A facelift tightens the skin of the mid to lower face to improve facial contours and smooth out wrinkles. It is a popular treatment option for patients that are unhappy about the aesthetic effects of middle age.
Today, most people take it for granted that they can rely on a facelift to turn back the hands of time. Of course, this wasn’t always the case. The facelift procedure has only been around for about a century, and it has changed a lot in that time.
The history of facelift surgery shows our Milwaukee, WI patients just how advanced the procedure offered by Dr. Tracy E. McCall is compared to those first ones performed in the early 1900s.
The First Facelift
There is actually some debate about who performed the first official facelift. As a new and controversial technique, surgeons and patients were discreet about treatment.
According to historians, Dr. Eugene Hollander performed a facial cosmetic procedure on a Polish aristocrat in 1901. He made two small incisions in the front of the ears so excess skin could be removed. However, he did not actually lift or re-drape the skin, which are characteristics of the facelift procedure.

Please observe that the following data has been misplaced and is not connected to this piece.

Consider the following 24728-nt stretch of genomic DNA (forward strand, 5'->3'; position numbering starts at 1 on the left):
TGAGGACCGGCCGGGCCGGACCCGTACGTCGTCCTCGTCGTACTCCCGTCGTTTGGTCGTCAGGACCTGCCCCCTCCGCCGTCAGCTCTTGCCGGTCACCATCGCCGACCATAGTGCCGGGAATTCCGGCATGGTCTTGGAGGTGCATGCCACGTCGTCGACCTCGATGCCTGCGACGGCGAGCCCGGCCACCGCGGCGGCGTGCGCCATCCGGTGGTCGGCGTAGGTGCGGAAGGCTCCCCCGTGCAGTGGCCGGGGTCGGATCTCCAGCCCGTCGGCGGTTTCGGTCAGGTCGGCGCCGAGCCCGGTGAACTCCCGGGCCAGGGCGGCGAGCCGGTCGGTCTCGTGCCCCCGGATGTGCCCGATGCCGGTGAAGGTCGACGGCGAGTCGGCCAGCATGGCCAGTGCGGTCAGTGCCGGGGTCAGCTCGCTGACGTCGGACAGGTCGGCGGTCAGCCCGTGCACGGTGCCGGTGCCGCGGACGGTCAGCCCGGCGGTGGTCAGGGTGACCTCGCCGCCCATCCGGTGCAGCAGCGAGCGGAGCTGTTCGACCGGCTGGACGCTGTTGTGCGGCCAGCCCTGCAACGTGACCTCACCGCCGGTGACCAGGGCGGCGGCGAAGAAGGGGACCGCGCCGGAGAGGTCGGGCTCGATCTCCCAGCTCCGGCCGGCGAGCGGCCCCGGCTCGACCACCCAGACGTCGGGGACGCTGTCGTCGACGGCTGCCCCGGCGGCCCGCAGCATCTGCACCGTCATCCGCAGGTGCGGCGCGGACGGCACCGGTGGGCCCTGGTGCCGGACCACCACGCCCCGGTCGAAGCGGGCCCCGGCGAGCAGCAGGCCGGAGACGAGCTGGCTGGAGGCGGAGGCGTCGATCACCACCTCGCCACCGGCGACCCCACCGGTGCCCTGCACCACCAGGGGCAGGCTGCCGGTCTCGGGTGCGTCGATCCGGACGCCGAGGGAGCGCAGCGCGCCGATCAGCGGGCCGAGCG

Many instead credit Dr. Erich Lexer as the surgeon that performed the first official facelift. Lexer was a German surgeon who performed a facelift procedure on an actress in 1906. Lexer reportedly did lift and tighten the skin during this surgery.
The facelift procedure may have been introduced around 1900, but it took many years to gain popularity and make its way to the United States. In the United States, the facelift became popular in the 1920s.
However, even then, facelifts were initially considered more of a reconstructive procedure for soldiers returning from World War I. This trend continued as soldiers returned from World War II.
Aside from soldiers, facelift surgery did slowly gain momentum among actresses and other performers. These celebrities were interested in the cosmetic benefits of facelift surgery.
However, the facelifts performed during this time did not look as natural, because they lifted only the skin and surface muscles.
Advanced Facelift Techniques
Advanced facelift techniques have made the surgery safer than ever, allowing patients to experience more natural looking results.
The most notable advance in the facelift technique came in the mid 1960s, when French surgeon Paul Tessier introduced the SMAS technique. This technique involves cutting deeper into the facial tissues to gain access to underlying muscles. By manipulating these muscles, surgeons can provide the refreshed and youthful appearance that patients want without dramatically lifting and tightening the skin.
This technique effectively smooths and lifts the skin without producing harsh, unnatural looking results.
If you are considering facelift surgery and would like to find out if you are an ideal candidate for this procedure, call (262) 523-1200 to schedule a personal consultation with Dr. Tracy E. McCall. Dr. McCall looks forward to meeting you and creating a treatment plant that will address all your unique needs and desires.